Vanderbilt Research Trending Archives
Jul. 12, 2018—Research tech expert and computer scientist Douglas C. Schmidt was named associate provost for research development and technologies by Provost and Vice Chancellor for Academic Affairs Susan R. Wente.
Jul. 5, 2018—Vanderbilt University and Oak Ridge National Laboratory are combining their expertise in biology, chemistry, physics, mathematics and computation to address pressing problems in biology.
Jun. 25, 2018—Vanderbilt engineers have successfully developed and validated the feasibility of blockchain-based technologies for secure, confidential sharing of patient medical records in a case study that demonstrates how blockchain could solve a huge healthcare challenge.
Jun. 25, 2018—Vanderbilt economist W. Kip Viscusi says putting a price tag on the value of a person’s life makes people and products safer.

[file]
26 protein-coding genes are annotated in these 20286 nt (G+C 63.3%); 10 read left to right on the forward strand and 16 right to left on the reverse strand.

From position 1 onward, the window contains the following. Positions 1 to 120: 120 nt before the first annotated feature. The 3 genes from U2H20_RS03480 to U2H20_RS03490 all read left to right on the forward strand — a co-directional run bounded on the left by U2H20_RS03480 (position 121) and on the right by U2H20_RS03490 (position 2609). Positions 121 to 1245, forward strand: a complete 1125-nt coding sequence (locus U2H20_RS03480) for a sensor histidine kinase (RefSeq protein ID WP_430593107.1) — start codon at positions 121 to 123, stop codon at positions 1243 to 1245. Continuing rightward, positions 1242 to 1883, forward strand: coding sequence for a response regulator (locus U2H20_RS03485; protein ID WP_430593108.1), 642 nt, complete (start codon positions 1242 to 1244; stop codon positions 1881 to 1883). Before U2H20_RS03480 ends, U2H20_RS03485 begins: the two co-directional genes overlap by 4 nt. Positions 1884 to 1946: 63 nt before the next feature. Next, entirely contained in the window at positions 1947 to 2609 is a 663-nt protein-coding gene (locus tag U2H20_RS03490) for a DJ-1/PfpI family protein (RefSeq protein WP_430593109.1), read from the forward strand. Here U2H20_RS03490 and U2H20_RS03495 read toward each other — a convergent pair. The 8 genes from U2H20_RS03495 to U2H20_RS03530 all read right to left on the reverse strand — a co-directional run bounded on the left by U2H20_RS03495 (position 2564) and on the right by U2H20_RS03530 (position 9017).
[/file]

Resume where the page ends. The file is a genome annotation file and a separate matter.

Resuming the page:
Jun. 18, 2018—Vanderbilt environmental researchers developed an index of city water policies and gathered data on the climate, water sources, population, economy and political leanings.
May. 23, 2018—Imagine a box you plug into the wall that cleans your toxic air and pays you cash. That's essentially what Vanderbilt University researchers produced after discovering the blueprint for turning carbon dioxide into the most valuable material ever sold – carbon nanotubes with small diameters.
May. 17, 2018—Between April 26 and May 8, 2018, the poll surveyed a demographically representative sample of 1,400 registered Tennessee voters on a number of state and national issues.
May. 8, 2018—Vanderbilt professor Brett Byram plans to use a grant from the National Science Foundation to utilize machine learning for the delivery of better real-time brain images, an advance decades in the making.
Apr. 25, 2018—Law professor Ganesh Sitaraman was named an Andrew Carnegie Fellow—the university’s third in four years—and awarded $200,000 to support his research. Thirty-one fellows were named nationally.
Apr. 23, 2018—How a bacteria hijacked insect fertility remained a mystery for five decades, until Associate Professor of Biological Sciences Seth Bordenstein and his team helped solve it.
Apr. 18, 2018—A Vanderbilt team and their international colleagues characterized for the first time a complex, little-understood cellular receptor type that, when activated, shuts off hunger.